We can supply the manpower & packing materials required to safely pack your possessions.
Packers can help with packing your belongings prior to your move.
Our packers are very experienced and can wrap and pack just about everything for you. Fragile items, glass and china along with dismantling flat packed furniture, unpacking or re-assembling flat pack furniture and helping to ensure you can enjoy your new home.
Please call us today on Colchester 01206 865007
General Packing advice and top tips:
Create “Open Me First” boxes- Pick one or two boxes per room as "Open Me First" boxes. Put in them the things you'll need first at your new location. Then mark the sides of the boxes so you'll know which ones are which.
One at a time - Wherever possible, work on packing just one room at a time (instead of several all at once) to keep things focused and organized.
Less is more- Use packing as a way to clean out belongings for donations, a car boot sale, and or the recycling centre.
Off the floor- Instead of the floor, use a completely cleared-off table top or counter in each room for packing boxes. You'll find you get much more accomplished.
Tracking small parts- When taking apart items to be moved, such as tables, securely tape screws and other small parts securely to the underside of the item. You'll always know where to look and save time putting things back together.
Save space- Use towels, pillows and t-shirts you’re packing as extra padding around fragile items. It will save room in your boxes.
Criss-cross tape. Tape boxes along the seams where the flaps meet together. Then tape perpendicularly at the centre of the first tape, forming a cross.
Stacking- Stack boxes with the heaviest on the bottom, lightest on top to prevent crushing.
Heavier boxes lead to injuries, are much more likely to burst their tape or seams and may get dropped.
Tip Packing Electronics
A picture is worth 1000 words- Use a digital or cell phone camera to take pictures of how complicated wiring (computer cords, speaker wires) is hooked up. Be sure to use plenty of light and careful focus so the pictures will be clear. Print each picture and put it in the top of the box holding the item. This will make hooking up the items in your new place much easier.
Always use the original packaging when available. (I realize that most of us don’t have the original packaging for much of anything, but I thought I would bring it up anyway).
Double boxing- For especially fragile electronics, pack them first in a box with an excessive amount of bubble wrap. Then pack that box in a larger box filled with bubble wrap This two-box system seems like a pain but seems to do a better job isolating items from jarring impacts.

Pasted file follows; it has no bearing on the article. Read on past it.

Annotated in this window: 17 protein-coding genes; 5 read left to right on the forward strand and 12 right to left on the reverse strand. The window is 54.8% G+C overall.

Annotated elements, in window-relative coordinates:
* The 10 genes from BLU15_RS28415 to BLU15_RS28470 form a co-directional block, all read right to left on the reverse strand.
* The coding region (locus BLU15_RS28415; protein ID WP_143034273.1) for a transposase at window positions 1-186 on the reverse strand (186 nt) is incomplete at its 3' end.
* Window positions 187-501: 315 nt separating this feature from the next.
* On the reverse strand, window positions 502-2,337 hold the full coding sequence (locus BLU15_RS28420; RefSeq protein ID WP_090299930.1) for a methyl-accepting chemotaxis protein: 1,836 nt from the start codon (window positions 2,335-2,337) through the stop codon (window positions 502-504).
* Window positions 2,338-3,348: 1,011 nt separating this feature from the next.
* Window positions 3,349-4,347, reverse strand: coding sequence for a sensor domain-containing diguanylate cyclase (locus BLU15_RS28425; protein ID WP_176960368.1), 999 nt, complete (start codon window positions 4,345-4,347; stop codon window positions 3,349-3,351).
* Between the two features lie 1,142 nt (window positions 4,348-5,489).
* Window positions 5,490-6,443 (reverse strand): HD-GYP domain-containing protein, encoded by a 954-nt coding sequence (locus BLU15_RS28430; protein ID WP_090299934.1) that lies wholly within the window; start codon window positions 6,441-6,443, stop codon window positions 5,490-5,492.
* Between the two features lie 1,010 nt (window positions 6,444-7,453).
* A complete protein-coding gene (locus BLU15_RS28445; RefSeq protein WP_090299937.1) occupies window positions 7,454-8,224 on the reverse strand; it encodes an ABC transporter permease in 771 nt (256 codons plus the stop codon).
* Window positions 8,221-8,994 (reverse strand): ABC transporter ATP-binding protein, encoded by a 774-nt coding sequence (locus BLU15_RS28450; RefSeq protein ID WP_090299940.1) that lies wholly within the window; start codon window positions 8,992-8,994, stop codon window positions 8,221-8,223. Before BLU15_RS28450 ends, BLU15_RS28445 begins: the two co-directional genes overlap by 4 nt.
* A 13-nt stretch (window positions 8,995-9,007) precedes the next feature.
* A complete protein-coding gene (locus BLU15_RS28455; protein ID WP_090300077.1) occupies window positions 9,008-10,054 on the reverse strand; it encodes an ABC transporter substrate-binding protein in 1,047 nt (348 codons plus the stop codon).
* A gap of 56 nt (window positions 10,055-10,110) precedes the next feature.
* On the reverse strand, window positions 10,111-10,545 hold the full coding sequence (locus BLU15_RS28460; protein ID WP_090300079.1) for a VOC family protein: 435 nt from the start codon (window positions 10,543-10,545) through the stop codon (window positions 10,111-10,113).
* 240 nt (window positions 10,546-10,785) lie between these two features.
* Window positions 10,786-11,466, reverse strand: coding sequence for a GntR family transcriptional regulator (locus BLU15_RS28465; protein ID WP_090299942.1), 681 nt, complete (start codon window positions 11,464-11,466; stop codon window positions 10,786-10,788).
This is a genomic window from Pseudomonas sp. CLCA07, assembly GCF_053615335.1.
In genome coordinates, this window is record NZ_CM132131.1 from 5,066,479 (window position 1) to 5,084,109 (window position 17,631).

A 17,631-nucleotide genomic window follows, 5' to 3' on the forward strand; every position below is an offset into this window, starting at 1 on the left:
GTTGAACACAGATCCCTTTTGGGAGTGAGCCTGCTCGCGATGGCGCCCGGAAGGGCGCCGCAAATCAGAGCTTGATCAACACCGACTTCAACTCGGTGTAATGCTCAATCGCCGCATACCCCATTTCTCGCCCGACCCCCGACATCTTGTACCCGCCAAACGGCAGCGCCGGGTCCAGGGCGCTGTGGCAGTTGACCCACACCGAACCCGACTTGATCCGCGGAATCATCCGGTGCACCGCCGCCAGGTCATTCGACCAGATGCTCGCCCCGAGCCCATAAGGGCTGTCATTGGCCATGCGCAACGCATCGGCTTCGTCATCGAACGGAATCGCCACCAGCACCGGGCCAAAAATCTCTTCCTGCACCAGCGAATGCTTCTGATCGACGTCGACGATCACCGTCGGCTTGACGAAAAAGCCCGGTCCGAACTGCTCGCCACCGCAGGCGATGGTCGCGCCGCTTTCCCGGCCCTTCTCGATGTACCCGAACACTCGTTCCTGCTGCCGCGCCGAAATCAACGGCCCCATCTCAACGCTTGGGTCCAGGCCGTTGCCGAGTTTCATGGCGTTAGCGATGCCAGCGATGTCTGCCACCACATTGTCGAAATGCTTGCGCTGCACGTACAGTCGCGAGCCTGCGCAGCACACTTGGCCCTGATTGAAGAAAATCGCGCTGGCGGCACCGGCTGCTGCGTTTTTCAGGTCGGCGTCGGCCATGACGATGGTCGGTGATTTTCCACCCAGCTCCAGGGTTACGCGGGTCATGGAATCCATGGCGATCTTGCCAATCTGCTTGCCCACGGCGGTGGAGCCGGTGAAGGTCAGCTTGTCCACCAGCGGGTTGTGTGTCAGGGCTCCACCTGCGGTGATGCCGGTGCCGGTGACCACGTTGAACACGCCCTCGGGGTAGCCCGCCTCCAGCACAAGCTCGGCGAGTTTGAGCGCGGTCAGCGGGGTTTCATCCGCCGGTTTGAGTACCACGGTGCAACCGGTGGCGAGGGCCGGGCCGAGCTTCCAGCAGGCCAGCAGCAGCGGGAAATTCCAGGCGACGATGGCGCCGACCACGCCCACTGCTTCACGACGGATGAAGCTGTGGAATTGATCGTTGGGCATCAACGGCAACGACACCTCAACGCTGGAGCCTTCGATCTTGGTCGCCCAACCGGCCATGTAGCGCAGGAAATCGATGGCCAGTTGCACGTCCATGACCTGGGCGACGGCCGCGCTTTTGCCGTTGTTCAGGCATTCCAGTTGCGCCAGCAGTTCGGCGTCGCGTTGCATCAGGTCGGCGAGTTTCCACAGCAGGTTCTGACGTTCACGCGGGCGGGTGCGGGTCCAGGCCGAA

Wrap each cord carefully with cable organizers, heavy twist ties or heavy rubber bands. Never throw unwrapped cords into boxes- they get tangled and caught on other items.
Consider getting a label maker and labelling the end of each. Then you'll know exactly which cord you're seeing and where each end connects when you put things back together.
Box Inventory and Labels
Use the thickest, darkest marker you can find for labelling boxes. Pencils, pens or light markers are almost impossible to see even just a few feet away.
Label each box on the two broadest sides, opposite one another. That way if a box gets turned, you can still identify its contents.
Abbreviate room names- Start box labels with the abbreviated name of the room followed by a box number, such as “BTH2-6” for "second bathroom, 6th box." You can then track each box to make sure everything arrived safely.
Label "Open Me First" on boxes where it applies.
Mark "Fragile" where appropriate.
Identify contents- Identify the major contents and where they came from, such as "Medicine Cabinet" or "Linen Closet- Towels and Wash Cloths."
Box Inventory- Keep a clipboard and write down each box's room, box number and contents (graph paper is great for keeping things recorded neatly).
Verifying delivery- When unloading, check off each box as it gets unloaded at your new place. Then you'll know everything arrived safely.
Ask movers to stack boxes in your new place with the labels facing out so that you can easily spot a specific box.
Tip: Some removal companies will offer to sell you boxes at a "reduced" price or even included boxes free with a penalty charge for those not returned in perfect condition. You will be expected to return them within a couple of weeks, putting you under even move pressure to unpack. Check that the boxes are not dirty, second hand and that they are not single layered. Cheap single layered boxes as supplied by some companies are not in our opinion suitable for removals in most cases as they tend to collapse when stacked.